Lewis and Clark Today Logo

On this day in Lewis & Clark history...

Another rainy day at Fort Clatsop near Astoria, Oregon. Several men are dressing elk hides and the Captains detail Chinook plankhouse construction.

The Clatsops Chinnooks &c construct their houses of timber altogether. They are from 14 to 20 feet wide and from 20 to 60 feet in length, and acommodate one or more families sometimes three or four families reside in the same room.

Meriwether Lewis

Cathlapotle plank house

Large modern plank house made in the traditional way

Photo taken on March 30, 2009 at Ridgefield National Wildlife Refuge Complex.

the men are still much engaged in dressing skins in order to cloath themselves and prepare for our homeward journey.
The Clatsops Chinnooks &c construct their houses of timber altogether.

Meriwether Lewis

Two elk skins

Smaller elk hike for making a chap on top of a larger elk skin fur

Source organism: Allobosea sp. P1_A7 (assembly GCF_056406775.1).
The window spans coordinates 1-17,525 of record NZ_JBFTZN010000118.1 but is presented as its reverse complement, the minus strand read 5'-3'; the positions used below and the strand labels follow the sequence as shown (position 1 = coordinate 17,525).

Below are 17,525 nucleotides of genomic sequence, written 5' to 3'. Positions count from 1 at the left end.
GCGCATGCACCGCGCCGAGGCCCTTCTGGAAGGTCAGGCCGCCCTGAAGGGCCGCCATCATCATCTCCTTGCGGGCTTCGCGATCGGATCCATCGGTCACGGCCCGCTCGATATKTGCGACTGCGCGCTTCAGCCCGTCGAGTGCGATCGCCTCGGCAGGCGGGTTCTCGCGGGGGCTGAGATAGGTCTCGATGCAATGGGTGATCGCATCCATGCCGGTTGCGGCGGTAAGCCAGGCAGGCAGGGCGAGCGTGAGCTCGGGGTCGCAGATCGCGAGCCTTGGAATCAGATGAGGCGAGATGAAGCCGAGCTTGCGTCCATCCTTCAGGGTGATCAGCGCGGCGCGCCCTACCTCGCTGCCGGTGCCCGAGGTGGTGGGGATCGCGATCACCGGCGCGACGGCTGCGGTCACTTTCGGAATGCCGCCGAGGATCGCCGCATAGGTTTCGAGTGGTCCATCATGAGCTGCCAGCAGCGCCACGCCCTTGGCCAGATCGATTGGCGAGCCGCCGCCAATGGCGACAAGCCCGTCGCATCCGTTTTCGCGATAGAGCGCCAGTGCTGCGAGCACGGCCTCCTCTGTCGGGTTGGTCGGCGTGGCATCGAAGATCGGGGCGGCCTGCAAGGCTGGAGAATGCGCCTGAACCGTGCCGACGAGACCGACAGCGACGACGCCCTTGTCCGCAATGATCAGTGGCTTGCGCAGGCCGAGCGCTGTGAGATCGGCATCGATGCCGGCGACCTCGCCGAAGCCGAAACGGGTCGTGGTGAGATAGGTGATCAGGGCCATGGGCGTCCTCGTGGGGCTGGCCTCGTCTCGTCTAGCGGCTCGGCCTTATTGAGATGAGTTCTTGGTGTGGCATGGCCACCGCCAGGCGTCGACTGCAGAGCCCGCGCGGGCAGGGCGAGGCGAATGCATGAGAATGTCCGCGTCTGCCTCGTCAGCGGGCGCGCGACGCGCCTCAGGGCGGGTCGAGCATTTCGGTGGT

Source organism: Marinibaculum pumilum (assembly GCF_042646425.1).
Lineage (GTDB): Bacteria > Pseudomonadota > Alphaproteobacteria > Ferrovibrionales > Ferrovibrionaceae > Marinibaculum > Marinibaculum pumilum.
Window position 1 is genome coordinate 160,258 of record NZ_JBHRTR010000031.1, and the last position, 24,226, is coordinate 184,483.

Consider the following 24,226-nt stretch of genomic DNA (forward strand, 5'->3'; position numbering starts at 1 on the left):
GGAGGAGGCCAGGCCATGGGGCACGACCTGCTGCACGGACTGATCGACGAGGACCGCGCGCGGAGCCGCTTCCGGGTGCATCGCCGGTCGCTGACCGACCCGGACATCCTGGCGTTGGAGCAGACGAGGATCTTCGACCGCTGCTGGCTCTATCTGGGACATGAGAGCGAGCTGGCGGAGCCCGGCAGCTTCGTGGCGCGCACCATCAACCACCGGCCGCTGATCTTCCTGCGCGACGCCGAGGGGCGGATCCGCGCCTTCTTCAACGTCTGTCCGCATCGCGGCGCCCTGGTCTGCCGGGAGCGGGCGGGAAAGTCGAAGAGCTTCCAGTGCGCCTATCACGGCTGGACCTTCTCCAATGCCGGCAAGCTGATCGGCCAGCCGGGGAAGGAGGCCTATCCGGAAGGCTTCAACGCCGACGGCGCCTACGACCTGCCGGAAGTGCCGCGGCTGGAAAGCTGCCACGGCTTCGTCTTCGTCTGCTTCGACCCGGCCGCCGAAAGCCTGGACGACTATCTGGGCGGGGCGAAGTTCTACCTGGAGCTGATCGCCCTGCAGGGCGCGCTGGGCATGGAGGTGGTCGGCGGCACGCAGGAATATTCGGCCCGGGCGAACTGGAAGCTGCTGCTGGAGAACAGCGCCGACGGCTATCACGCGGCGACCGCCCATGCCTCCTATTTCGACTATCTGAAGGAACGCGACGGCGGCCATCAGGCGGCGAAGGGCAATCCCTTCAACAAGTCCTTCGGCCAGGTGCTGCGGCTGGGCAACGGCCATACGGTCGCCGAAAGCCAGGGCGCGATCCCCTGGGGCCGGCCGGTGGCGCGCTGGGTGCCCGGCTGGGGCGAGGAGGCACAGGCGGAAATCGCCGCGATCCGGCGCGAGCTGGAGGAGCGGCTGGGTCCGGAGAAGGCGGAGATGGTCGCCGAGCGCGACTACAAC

It rained hard all last night, & still continued the same this morning, Two Indians came to the fort & staid a short time. it continued Raining during the whole of this day.

Joseph Whitehouse

Fort Clatsop

Video taken with permission at Lewis and Clark National Historic Park, Fort Clatsop.

in the center of each room a space of six by eight feet square is sunk about twelve inches lower than the floor having it's sides secured with four sticks of squar timber, in this space they make their fire

Meriwether Lewis

Clatsop plank house fire pit

Rectangular fire pit dug into the sand

Photo taken with permission at Fort Stevens State Park.

the ends sides and partitions are then formed with one range of wide boards of abut two inches thick, which are sunk in the ground a small distance at their lower ends and stand erect

Meriwether Lewis

Clatsop plank house

Small, weathered plank house

Photo taken with permission at Fort Stevens State Park.

the rough [roof] is then covered with a double range of thin boards, and an aperture of 2 by 3 feet left in the center of the roof to permit the smoke to pass

Meriwether Lewis

Cathlapotle Plankhouse

Large plank house roof with two holes for letting out smoke

Photo taken on March 30, 2009 at Ridgefield National Wildlife Refuge Complex.

these houses are sometimes sunk to the debth of 4 or 5 feet in which cace the eve of the house comes nearly to the surface of the earth.

Meriwether Lewis

Cathlapotle Plankhouse

Roof of a plank house nearly reaching the ground

Photo taken on March 30, 2009 at Ridgefield National Wildlife Refuge Complex.